Anesthesiology Critical Care
About the Department of Anesthesiology Critical Care Medicine
The Department of Anesthesiology Critical Care Medicine offers children, families and health care professionals an integrated program of patient care, education and research.
The Department’s role extends outside the operating room setting to include pain management, remote anesthesiology, clinical consultation and critical care services.
Together, our Cardiothoracic Intensive Care and Pediatric Intensive Care units serve more than 2,500 patients annually, while the Comfort & Pain Management Program makes 4,000 patient visits each year. Nearly 18,000 anesthetics are performed each year.
Through the Laura P. and Leland K. Whittier Virtual Pediatric Intensive Care Unit, the Department is extending its resources worldwide.
The faculty is comprised of more than 40 members, board-certified in pediatric anesthesiology and critical care medicine. Many of our physicians also are certified in pediatrics.
- Critical Care Medicine
- Clinical Anesthesiology
- Pain Management
- Palliative Care
The Laura P. and Leland K. Whittier Virtual Pediatric Intensive Care Unit (VPICU) connects emergency rooms, community hospitals and intensive care units worldwide in a virtual network – extending telemedicine consultations to even the most remote areas.
By creating a common information space, we are able to benefit critically ill children around the globe. This multifaceted project is funded in large part by the Laura P. and Leland K. Whittier Foundation and the National Institutes of Health.
The vPICU is partnering with other organizations to achieve its vision through the creation of extended databases, education and the extension of access to services via telemedicine networks.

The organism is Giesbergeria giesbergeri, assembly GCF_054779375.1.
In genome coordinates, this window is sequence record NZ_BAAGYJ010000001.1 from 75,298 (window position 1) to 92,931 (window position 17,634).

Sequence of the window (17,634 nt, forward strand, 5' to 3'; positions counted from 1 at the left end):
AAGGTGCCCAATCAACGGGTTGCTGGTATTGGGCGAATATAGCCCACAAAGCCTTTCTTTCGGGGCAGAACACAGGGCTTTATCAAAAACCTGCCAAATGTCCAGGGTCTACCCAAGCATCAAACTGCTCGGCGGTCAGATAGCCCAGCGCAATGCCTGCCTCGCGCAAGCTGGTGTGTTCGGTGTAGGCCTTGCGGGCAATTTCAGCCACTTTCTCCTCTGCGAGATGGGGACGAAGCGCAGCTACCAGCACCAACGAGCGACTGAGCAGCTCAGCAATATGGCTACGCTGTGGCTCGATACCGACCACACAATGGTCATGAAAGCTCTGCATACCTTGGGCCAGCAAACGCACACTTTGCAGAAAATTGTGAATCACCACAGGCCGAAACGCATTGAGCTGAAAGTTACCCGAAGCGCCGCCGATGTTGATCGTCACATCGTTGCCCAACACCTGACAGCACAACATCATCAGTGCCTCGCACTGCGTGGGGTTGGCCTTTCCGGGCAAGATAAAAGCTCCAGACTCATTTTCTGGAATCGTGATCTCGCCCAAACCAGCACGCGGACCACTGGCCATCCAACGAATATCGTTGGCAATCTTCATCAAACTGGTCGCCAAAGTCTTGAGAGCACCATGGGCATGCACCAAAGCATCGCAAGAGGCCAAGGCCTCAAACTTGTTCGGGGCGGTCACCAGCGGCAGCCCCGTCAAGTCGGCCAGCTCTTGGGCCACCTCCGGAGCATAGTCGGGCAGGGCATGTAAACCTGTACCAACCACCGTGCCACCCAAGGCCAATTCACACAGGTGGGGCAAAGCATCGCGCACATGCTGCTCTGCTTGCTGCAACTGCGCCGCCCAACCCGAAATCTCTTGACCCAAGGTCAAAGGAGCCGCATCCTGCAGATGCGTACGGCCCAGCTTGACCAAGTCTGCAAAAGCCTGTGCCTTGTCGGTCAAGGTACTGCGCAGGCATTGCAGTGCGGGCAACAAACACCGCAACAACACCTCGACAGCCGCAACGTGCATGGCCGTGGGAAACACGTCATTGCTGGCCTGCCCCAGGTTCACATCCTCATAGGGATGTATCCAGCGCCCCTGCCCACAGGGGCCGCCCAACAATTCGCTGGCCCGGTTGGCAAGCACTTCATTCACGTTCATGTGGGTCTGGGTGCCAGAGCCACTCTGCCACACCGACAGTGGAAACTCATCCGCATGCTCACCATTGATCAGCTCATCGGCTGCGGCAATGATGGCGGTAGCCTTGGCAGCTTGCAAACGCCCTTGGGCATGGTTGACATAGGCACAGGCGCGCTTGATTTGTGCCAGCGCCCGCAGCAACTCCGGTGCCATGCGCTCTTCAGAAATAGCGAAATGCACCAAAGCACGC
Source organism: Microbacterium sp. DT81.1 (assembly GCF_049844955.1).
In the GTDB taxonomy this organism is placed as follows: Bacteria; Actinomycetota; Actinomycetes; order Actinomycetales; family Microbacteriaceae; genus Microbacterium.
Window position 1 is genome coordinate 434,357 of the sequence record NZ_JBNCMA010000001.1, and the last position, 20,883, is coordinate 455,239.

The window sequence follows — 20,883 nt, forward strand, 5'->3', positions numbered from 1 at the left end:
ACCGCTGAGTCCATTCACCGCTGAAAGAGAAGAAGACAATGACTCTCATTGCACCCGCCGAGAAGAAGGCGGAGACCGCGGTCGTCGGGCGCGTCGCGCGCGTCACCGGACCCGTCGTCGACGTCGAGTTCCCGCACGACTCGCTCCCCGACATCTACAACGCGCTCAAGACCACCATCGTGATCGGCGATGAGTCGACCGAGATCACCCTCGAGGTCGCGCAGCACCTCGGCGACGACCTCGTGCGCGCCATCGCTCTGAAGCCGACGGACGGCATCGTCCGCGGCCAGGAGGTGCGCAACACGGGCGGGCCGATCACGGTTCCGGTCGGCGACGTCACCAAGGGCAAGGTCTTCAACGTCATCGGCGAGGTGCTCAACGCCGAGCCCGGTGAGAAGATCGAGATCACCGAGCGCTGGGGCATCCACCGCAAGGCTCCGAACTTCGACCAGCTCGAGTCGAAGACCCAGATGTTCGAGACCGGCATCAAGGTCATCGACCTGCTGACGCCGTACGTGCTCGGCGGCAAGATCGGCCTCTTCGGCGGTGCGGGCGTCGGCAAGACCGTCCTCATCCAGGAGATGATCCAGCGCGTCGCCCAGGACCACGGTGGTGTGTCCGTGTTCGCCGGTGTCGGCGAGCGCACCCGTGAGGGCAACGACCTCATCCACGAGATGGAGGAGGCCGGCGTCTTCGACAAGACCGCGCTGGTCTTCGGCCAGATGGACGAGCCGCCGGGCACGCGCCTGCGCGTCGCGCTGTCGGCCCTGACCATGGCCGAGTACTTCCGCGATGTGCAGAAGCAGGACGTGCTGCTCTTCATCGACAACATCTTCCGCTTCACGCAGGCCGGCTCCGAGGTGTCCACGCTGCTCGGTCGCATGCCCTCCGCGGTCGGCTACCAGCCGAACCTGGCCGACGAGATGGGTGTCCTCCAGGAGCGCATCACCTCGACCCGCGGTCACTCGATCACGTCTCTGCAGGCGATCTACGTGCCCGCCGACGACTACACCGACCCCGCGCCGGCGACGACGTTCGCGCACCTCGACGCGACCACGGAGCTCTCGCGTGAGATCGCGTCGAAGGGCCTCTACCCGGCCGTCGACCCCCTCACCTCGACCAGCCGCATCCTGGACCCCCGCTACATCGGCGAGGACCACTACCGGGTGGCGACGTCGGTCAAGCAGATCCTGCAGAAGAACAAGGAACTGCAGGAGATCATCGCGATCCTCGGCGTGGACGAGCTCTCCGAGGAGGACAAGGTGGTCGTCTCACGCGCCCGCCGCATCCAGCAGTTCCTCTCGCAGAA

Attendings and Fellows can participate in distance learning through activities posted on the VPICU website and through teleconferencing.
Conference and Resources
Department of Anesthesiology Critical Care Medicine Research
The Department has contributed significantly to anesthesia literature over the past several decades, furthering the understanding and growth of this specialty.
Children’s Hospital Los Angeles physician-researchers are actively involved in leading-edge anesthesiology and critical care medicine research. Topics currently being studied include:
- Machine learning, data mining and artificial intelligence
- Therapeutic hypothermia
- Virtual reality analgesia
- Collaborative pediatric critical care
- Virtual PICU
- Research Areas
Machine Learning, Data Mining and Artificial Intelligence
Randall Wetzel, MB, BS, FCCM, FAAP, has been awarded a Challenge Grant in Health and Science Research by the National Institutes of Health (NIH) National Library of Medicine to research advanced computational frameworks for decision support in critically ill children. The study aims to provide an integrated high-level view of a patient compared to and in the context of previous patients.
Researchers are using advanced computational techniques and artificial intelligence to detect categories in raw medical data from disparate data sources, allowing the most recent information about large numbers of critically ill children to be data mined. This allows researchers to find similarities between a patient and historical populations with known outcomes to enable decision support for diagnosis, management, therapy and outcomes, aiding disease detection, direct patient care, and quality and safety.